When telephone lines go down, or Internet connections are lost, our communities temporarily come to a halt. What if something similar were found to be happening in Parkinson's? This is the focus of Dr. Schmitz and her team at the PDF Research Center at Columbia University Medical Center.
PDF Grant Programs
Are you interested in furthering Parkinson's science? View PDF's open grant programs.
Autologous mesenchymal stem cells for the treatment of secondary progressive multiple sclerosis: an open-label phase 2a proof-of-concept study.
PDF's targeted PubMed search provides you with access to journal articles from the last 90 days that may be pertinent to Parkinson's disease research.
Not what you're looking for? Do you need informational publications about Parkinson's targeted for people living with Parkinson's, caregivers and family members? Please browse PDF's educational materials and programs - which are all available electronically or in print. Order for yourself, a loved one or in bulk for your patients or support group.
J Neurol Neurosurg Psychiatry 2013 Nov; 84(11):e2
Authors: Peter Connick, Siddharthan Chandran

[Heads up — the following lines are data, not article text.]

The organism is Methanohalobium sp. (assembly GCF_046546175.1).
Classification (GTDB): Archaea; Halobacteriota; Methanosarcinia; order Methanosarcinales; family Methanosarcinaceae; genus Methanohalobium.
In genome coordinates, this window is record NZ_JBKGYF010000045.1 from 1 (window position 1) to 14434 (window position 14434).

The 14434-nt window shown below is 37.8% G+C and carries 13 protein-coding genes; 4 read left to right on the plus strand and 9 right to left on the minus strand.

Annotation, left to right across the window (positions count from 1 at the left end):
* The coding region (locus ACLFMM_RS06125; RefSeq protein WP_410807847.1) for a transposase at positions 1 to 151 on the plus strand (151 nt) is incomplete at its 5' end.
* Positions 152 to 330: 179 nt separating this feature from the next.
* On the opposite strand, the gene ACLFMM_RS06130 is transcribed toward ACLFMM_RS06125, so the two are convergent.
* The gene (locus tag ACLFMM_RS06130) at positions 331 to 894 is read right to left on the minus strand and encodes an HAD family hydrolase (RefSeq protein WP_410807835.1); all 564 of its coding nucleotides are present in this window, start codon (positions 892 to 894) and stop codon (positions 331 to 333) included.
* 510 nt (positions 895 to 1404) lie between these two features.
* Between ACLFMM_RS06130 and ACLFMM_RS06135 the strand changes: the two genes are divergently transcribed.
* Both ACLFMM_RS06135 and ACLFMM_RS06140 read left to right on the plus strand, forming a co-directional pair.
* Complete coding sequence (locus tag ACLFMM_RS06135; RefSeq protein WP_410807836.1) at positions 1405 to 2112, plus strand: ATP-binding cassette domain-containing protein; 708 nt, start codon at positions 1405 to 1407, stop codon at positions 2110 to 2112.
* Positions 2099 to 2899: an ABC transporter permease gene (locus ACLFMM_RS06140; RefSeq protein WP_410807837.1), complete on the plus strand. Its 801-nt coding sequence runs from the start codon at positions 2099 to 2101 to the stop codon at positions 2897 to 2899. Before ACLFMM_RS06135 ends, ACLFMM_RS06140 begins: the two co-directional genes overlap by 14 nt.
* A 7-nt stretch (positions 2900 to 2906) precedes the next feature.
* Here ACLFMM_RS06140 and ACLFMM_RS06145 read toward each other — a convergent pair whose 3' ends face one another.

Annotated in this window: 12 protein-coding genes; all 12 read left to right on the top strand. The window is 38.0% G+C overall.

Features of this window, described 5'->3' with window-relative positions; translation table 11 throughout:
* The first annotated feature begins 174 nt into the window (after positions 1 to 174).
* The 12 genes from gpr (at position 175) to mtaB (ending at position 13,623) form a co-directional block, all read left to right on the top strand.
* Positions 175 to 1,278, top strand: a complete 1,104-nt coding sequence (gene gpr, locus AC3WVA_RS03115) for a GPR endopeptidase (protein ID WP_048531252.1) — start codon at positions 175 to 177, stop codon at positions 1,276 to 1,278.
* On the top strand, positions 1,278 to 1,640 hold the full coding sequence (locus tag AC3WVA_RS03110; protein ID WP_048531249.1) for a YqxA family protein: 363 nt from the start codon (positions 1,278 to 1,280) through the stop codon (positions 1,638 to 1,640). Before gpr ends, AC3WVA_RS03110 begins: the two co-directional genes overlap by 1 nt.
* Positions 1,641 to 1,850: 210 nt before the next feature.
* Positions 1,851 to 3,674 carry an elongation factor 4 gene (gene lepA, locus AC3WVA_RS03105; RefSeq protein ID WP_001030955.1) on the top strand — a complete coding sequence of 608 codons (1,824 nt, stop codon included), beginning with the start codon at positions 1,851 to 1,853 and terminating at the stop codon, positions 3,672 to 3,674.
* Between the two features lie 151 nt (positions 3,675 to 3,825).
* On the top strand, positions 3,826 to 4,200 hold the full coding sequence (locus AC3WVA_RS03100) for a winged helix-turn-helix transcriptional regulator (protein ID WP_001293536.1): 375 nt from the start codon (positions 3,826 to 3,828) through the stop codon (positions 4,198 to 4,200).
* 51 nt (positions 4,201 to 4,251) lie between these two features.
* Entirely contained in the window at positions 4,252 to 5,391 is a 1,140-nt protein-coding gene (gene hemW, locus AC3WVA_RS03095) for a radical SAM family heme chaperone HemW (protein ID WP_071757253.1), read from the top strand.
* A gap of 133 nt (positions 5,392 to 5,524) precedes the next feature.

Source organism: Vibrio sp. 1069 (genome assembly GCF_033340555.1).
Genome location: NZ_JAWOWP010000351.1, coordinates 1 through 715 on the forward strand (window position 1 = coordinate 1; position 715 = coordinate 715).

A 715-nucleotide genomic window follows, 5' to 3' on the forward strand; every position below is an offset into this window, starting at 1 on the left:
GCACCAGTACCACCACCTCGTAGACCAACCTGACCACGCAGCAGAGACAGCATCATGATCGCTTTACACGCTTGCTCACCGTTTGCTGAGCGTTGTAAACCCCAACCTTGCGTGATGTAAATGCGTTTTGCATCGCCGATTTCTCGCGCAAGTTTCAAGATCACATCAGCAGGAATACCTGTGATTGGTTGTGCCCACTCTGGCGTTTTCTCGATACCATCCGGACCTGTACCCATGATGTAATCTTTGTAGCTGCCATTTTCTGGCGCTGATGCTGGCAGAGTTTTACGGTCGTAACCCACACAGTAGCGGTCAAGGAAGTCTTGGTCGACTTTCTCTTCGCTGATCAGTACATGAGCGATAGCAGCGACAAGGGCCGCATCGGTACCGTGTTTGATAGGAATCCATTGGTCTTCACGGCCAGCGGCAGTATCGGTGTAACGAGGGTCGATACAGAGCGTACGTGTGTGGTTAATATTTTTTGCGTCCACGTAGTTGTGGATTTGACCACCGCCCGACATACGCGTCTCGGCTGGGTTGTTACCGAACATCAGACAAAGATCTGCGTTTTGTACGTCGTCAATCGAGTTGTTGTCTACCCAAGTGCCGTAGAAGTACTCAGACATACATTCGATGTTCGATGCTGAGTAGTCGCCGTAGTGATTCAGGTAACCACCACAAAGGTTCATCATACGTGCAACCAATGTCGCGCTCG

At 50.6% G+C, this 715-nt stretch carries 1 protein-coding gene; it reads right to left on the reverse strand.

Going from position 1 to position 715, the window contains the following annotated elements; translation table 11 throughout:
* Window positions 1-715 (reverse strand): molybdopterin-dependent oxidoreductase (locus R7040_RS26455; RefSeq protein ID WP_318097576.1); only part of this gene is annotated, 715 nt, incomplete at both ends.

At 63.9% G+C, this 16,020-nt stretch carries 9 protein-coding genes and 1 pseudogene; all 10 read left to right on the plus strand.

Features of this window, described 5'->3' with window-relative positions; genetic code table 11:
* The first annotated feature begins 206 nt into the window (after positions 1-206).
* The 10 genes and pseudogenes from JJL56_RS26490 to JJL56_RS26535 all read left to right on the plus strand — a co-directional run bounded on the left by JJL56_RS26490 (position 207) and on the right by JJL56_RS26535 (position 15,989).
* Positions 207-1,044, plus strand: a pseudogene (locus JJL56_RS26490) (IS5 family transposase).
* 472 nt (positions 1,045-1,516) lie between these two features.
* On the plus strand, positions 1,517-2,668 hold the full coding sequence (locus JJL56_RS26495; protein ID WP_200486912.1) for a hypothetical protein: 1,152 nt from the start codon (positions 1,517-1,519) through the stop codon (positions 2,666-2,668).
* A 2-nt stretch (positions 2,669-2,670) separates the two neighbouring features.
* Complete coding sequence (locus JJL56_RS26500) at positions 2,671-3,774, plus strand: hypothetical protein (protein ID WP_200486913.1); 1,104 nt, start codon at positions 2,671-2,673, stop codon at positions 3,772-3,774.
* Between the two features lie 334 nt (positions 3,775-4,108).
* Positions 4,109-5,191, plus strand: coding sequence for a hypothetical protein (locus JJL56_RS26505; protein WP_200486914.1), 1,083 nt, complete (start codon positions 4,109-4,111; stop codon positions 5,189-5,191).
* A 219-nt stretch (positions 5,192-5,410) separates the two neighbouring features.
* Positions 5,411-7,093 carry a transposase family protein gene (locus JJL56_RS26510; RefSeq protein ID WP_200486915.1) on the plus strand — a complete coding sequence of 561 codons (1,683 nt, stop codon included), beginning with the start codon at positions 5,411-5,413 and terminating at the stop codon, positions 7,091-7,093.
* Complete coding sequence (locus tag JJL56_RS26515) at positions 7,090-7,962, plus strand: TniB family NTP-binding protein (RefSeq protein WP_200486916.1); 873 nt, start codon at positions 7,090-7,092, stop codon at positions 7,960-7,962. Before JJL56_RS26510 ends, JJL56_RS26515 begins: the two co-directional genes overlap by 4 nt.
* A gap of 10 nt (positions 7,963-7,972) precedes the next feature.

University of Edinburgh.
Multiple Sclerosis affects over 2.1 million people worldwide,(1) with over half of the prevalent population characterised by progressive forms of disease that result in the steady accumulation of fixed disability.(2) The absence of treatments for progressive MS therefore represents a major unmet clinical need.(3) Based on increasing experimental evidence that mesenchymal stem cells (MSCs) have biological properties of potential therapeutic relevance,(4) and beneficial effects across a range of disease models,(5) we assessed the safety and efficacy of autologous MSCs as a potential neuroprotective therapy for secondary progressive MS.(6) METHODS: Ten patients with secondary progressive MS involving the visual pathways (EDSS 5.5 to 6.5), received intravenous infusion of autologous bone marrow-derived MSCs derived using the European Group for Blood and Marrow Transplantation ex-vivo expansion procedures in a prospective open label phase IIA proof of concept study, registered at ClinicalTrials.gov NCT00395200. Adverse events were compared between pre-treatment and post-treatment periods of up to 20 and 10 months respectively. Using the anterior visual pathway as a model of wider disease, efficacy outcomes were also chosen to assess change at the point of treatment in functional, structural, and physiological measures. Blinded endpoint analyses were used for electrophysiological and selected imaging outcomes.
PMID: 24109005 [PubMed - as supplied by publisher]